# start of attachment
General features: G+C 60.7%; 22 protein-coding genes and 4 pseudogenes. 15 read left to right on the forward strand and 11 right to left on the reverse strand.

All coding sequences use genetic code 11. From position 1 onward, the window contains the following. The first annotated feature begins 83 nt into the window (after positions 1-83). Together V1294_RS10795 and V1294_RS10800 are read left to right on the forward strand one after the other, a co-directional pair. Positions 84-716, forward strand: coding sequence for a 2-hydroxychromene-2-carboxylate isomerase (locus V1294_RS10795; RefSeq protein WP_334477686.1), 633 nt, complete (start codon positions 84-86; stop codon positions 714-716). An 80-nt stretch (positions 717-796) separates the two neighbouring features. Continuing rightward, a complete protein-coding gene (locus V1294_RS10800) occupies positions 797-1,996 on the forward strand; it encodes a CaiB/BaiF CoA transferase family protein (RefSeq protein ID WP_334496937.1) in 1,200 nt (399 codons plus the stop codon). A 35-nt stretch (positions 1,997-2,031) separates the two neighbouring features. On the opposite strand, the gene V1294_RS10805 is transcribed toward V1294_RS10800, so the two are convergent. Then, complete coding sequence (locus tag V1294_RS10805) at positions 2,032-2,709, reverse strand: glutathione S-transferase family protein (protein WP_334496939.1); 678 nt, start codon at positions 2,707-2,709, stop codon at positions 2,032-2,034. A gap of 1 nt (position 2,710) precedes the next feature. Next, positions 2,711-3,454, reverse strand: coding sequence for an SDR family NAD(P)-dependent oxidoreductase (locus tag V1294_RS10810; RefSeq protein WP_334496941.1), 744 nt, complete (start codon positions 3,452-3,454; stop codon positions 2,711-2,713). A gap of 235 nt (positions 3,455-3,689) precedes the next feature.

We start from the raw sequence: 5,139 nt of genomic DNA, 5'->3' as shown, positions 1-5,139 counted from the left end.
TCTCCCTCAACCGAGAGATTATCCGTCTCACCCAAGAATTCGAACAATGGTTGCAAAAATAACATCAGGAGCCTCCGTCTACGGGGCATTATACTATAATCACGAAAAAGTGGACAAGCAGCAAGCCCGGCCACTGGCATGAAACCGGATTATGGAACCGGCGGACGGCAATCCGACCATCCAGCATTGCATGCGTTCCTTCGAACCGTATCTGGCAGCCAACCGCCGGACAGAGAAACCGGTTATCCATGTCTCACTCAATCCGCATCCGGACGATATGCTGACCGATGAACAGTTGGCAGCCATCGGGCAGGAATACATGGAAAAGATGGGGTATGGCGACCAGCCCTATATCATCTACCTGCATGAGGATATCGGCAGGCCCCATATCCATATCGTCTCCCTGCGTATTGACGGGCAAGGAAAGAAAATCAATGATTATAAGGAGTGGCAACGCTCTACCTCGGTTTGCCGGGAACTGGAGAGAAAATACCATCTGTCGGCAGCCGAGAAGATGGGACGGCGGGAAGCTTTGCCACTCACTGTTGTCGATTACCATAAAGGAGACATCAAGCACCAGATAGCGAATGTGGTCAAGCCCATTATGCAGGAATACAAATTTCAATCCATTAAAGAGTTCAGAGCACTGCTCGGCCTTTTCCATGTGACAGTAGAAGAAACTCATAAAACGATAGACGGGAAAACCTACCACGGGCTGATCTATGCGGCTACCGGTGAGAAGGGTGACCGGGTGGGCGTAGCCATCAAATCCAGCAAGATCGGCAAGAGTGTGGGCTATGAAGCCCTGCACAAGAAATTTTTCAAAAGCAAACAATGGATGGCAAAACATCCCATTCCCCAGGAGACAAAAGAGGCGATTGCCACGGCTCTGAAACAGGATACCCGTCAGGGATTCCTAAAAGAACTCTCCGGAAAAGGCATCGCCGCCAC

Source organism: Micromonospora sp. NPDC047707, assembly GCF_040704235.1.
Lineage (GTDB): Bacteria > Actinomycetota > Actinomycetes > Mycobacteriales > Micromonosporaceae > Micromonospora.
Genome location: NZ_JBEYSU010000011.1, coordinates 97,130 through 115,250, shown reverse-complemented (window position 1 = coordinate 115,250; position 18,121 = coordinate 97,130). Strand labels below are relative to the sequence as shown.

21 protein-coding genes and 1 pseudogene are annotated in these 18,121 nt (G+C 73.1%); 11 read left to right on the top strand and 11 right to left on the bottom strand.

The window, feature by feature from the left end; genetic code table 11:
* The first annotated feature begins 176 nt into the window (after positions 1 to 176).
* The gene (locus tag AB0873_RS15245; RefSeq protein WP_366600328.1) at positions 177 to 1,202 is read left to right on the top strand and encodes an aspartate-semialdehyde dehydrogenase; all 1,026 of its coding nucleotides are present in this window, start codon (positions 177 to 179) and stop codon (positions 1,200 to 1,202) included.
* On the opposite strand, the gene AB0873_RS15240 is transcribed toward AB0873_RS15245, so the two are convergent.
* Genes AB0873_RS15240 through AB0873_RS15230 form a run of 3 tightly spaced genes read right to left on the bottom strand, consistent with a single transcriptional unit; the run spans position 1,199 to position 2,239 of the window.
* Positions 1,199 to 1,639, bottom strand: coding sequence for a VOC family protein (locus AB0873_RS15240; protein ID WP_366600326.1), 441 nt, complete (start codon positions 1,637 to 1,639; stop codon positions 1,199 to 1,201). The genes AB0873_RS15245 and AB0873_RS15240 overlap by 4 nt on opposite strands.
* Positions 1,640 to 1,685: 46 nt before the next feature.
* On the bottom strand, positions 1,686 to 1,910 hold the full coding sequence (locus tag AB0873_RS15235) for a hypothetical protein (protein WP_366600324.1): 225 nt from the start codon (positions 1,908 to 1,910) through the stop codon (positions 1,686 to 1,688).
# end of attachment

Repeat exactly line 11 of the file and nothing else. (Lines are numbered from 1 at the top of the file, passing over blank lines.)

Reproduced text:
* The gene (locus tag AB0873_RS15245; RefSeq protein WP_366600328.1) at positions 177 to 1,202 is read left to right on the top strand and encodes an aspartate-semialdehyde dehydrogenase; all 1,026 of its coding nucleotides are present in this window, start codon (positions 177 to 179) and stop codon (positions 1,200 to 1,202) included.